This article originally appeared on VICE India.
On September 6, 2019, India will mark one year of reading down of Section 377 of the Indian Penal Code, a law that has historically criminalised gay sex in India. While it’s a landmark verdict by the Supreme Court of India, the Indian queer community continues to fight for other civil rights, including the right to marriage and adoption. Moreover, social acceptance lags far behind legal privileges, with the stigma that has bred over centuries continuing to rampantly exist. In the middle of this struggle is 30-year-old photographer, videographer, and activist, Monisha Ajgaonkar—who runs The Photo Diary and is one of the top wedding photographers in the country. She tells VICE about what it’s like to be lesbian and shoot occasions that the queer community can still not legally have for themselves.
I am the only wedding photographer in India who has come out as a lesbian, as far as I know. When you shoot someone’s wedding, it’s a big deal. Someone is trusting me to capture the memories of one of the best days of their life, something they might show their kids and grandkids someday, and that means a lot to me. But as a lesbian who wants to fall in love and get married some day, it’s also a little heartbreaking. A wedding is usually a big, fat family affair in India. Even as I’m genuinely happy for the couples I photograph, one thought keeps running through my head: I probably won’t get to do the same.
Being lesbian in India who wishes to be in a committed relationship is tough. In a way, gay men are luckier. They are not just better accepted but also have so many apps to meet like-minded gay men. We just have Bumble and Hinge, and even in there, you don’t know who’s real and who’s looking to just experiment. I don’t feel safe out here; the atmosphere has too much negativity. Also, people often show interest in you because you might be famous and have money, instead of wanting to be in a relationship with someone they vibe. Everyone I have been in a relationship with has not come out, which makes it difficult for me. Not everyone has the courage to fight their parents and demand acceptance when it comes to who they love. Which is why, I’m now looking to escape this country and move to Canada in a couple of years where I can be free to love whoever I want to, and show it in public as well.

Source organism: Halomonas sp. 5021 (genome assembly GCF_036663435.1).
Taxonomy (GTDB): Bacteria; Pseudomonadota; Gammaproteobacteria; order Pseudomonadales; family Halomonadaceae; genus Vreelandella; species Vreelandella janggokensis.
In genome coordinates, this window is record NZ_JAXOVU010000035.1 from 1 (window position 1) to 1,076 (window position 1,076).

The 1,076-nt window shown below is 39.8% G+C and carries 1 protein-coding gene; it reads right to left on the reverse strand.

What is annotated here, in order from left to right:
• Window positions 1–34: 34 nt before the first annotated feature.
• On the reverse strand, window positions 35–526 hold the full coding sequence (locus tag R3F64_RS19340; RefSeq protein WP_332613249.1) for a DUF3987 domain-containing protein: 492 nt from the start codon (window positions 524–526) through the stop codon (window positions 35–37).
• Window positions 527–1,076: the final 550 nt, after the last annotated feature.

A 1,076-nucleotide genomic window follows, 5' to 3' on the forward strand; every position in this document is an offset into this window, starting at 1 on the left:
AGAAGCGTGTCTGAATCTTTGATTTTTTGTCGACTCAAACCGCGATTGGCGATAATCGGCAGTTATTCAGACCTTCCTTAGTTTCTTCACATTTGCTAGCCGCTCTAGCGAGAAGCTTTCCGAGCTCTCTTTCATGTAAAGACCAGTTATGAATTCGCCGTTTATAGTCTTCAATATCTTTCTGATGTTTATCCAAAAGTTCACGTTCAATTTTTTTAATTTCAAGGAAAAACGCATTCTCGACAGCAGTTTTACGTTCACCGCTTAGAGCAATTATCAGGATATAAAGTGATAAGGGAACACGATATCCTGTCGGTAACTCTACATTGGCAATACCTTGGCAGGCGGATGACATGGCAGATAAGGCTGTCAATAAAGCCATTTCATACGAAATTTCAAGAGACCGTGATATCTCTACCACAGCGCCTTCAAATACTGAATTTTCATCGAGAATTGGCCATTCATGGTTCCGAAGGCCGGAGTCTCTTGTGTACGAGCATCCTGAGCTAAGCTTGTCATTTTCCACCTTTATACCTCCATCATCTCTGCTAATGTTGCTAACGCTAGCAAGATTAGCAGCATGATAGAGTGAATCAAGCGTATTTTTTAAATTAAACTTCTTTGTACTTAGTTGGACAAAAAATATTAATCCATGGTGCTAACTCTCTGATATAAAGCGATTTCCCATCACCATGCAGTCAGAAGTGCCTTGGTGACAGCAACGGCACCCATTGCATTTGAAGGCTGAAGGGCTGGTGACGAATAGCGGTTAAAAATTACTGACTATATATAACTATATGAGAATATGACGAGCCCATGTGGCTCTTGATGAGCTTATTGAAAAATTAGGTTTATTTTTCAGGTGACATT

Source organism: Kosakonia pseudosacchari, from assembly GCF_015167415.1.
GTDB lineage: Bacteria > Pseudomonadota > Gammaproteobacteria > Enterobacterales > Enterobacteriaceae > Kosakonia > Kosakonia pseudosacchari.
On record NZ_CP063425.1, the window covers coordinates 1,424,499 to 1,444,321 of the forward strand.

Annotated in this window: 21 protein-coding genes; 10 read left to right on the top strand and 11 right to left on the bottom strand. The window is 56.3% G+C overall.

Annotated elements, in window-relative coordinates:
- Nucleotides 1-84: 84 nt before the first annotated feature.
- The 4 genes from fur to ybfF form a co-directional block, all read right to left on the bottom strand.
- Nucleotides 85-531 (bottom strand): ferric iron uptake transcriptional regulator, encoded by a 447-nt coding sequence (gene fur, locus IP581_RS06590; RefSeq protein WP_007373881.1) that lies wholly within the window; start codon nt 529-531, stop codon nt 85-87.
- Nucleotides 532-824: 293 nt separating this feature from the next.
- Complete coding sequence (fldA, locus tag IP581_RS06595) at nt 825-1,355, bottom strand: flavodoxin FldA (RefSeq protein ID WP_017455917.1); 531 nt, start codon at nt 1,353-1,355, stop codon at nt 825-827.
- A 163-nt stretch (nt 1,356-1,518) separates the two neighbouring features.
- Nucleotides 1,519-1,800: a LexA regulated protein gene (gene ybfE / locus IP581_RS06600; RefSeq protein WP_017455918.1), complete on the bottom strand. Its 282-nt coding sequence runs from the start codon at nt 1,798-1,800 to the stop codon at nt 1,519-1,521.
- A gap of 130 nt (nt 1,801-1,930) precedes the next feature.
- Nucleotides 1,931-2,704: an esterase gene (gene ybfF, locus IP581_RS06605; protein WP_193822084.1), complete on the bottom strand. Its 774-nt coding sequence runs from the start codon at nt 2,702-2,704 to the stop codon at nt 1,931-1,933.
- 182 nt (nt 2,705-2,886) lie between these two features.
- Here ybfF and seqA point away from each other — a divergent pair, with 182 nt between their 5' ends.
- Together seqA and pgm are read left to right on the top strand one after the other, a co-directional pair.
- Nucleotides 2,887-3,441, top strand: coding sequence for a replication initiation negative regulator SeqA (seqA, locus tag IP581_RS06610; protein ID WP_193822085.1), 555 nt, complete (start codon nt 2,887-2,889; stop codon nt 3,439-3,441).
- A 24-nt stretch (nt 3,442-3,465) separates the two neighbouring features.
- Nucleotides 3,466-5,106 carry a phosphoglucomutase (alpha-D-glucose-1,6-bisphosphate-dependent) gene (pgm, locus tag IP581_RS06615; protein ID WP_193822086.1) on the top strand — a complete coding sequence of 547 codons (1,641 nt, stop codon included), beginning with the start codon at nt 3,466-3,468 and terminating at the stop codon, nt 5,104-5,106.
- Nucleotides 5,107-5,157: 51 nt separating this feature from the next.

My family and I haven’t been on talking terms ever since I came out a decade ago. Luckily, I have great friends and colleagues. Even better, on the occasions when the clients I work with have found out about my sexual orientation, or if they have come to know about my queer activism, they have told me how proud they are of me.
In a personal capacity, I have always spoken up about the challenges and insecurities that the queer community in India faces. In a project I worked on in 2018, I presented a lesbian wedding in which I was dressed up as the ‘groom.' Considering lesbians in India are largely invisible, many of whom are stuck in heterosexual marriages, this was my way of saying that love is love, at the end of the day.
When I see people getting married, I can’t help but think that I have everything needed to start a life with someone: a good career, money, ability to have a good house, and a willingness to take on responsibility. I even know where I want to get married (Morocco), what kind of a wedding I want (three types, actually—a Christian one, a Maharashtrian one, and the one that my wife would want, but all of it would be one big music fest!), and who will be on my side of the guest list (friends and my doggos).
All I need now is a bride.
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